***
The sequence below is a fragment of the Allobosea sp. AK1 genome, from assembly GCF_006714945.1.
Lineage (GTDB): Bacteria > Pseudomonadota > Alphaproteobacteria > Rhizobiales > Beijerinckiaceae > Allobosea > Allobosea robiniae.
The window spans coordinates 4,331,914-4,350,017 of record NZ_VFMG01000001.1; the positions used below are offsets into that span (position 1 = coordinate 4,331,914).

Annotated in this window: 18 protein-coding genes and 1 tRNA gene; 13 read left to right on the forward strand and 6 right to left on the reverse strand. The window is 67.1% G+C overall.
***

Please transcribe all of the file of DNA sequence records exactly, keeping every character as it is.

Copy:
The sequence below is a fragment of the Allobosea sp. AK1 genome, from assembly GCF_006714945.1.
Lineage (GTDB): Bacteria > Pseudomonadota > Alphaproteobacteria > Rhizobiales > Beijerinckiaceae > Allobosea > Allobosea robiniae.
The window spans coordinates 4,331,914-4,350,017 of record NZ_VFMG01000001.1; the positions used below are offsets into that span (position 1 = coordinate 4,331,914).

Annotated in this window: 18 protein-coding genes and 1 tRNA gene; 13 read left to right on the forward strand and 6 right to left on the reverse strand. The window is 67.1% G+C overall.